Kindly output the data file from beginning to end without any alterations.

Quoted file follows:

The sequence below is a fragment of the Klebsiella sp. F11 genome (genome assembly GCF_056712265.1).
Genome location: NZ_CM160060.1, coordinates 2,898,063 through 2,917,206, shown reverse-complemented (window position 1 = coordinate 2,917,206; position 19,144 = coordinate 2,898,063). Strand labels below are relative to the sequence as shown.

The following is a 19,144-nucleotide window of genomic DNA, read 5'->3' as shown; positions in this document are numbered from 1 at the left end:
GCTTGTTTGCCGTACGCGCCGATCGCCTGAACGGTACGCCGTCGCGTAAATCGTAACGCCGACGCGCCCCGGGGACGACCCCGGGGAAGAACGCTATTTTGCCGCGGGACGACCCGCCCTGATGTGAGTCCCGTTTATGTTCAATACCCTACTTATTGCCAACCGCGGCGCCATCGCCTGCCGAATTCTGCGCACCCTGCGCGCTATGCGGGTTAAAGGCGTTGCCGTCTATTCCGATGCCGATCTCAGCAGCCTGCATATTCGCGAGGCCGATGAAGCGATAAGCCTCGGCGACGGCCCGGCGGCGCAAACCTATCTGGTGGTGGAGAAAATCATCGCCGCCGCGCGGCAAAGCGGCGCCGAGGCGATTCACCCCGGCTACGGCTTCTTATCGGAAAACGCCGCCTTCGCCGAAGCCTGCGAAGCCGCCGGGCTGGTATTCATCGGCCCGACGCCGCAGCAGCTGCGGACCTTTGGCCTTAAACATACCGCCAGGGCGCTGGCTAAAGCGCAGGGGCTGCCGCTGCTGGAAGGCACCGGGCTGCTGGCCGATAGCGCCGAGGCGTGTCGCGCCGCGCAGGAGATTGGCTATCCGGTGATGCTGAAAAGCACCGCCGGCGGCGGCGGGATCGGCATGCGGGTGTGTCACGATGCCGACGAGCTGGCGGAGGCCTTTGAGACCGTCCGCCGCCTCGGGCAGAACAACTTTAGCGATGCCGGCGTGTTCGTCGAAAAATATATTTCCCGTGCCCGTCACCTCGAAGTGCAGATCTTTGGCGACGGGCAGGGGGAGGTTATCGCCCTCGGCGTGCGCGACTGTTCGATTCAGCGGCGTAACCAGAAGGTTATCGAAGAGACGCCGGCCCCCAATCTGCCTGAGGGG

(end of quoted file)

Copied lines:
The sequence below is a fragment of the Klebsiella sp. F11 genome (genome assembly GCF_056712265.1).
Genome location: NZ_CM160060.1, coordinates 2,898,063 through 2,917,206, shown reverse-complemented (window position 1 = coordinate 2,917,206; position 19,144 = coordinate 2,898,063). Strand labels below are relative to the sequence as shown.

The following is a 19,144-nucleotide window of genomic DNA, read 5'->3' as shown; positions in this document are numbered from 1 at the left end:
GCTTGTTTGCCGTACGCGCCGATCGCCTGAACGGTACGCCGTCGCGTAAATCGTAACGCCGACGCGCCCCGGGGACGACCCCGGGGAAGAACGCTATTTTGCCGCGGGACGACCCGCCCTGATGTGAGTCCCGTTTATGTTCAATACCCTACTTATTGCCAACCGCGGCGCCATCGCCTGCCGAATTCTGCGCACCCTGCGCGCTATGCGGGTTAAAGGCGTTGCCGTCTATTCCGATGCCGATCTCAGCAGCCTGCATATTCGCGAGGCCGATGAAGCGATAAGCCTCGGCGACGGCCCGGCGGCGCAAACCTATCTGGTGGTGGAGAAAATCATCGCCGCCGCGCGGCAAAGCGGCGCCGAGGCGATTCACCCCGGCTACGGCTTCTTATCGGAAAACGCCGCCTTCGCCGAAGCCTGCGAAGCCGCCGGGCTGGTATTCATCGGCCCGACGCCGCAGCAGCTGCGGACCTTTGGCCTTAAACATACCGCCAGGGCGCTGGCTAAAGCGCAGGGGCTGCCGCTGCTGGAAGGCACCGGGCTGCTGGCCGATAGCGCCGAGGCGTGTCGCGCCGCGCAGGAGATTGGCTATCCGGTGATGCTGAAAAGCACCGCCGGCGGCGGCGGGATCGGCATGCGGGTGTGTCACGATGCCGACGAGCTGGCGGAGGCCTTTGAGACCGTCCGCCGCCTCGGGCAGAACAACTTTAGCGATGCCGGCGTGTTCGTCGAAAAATATATTTCCCGTGCCCGTCACCTCGAAGTGCAGATCTTTGGCGACGGGCAGGGGGAGGTTATCGCCCTCGGCGTGCGCGACTGTTCGATTCAGCGGCGTAACCAGAAGGTTATCGAAGAGACGCCGGCCCCCAATCTGCCTGAGGGG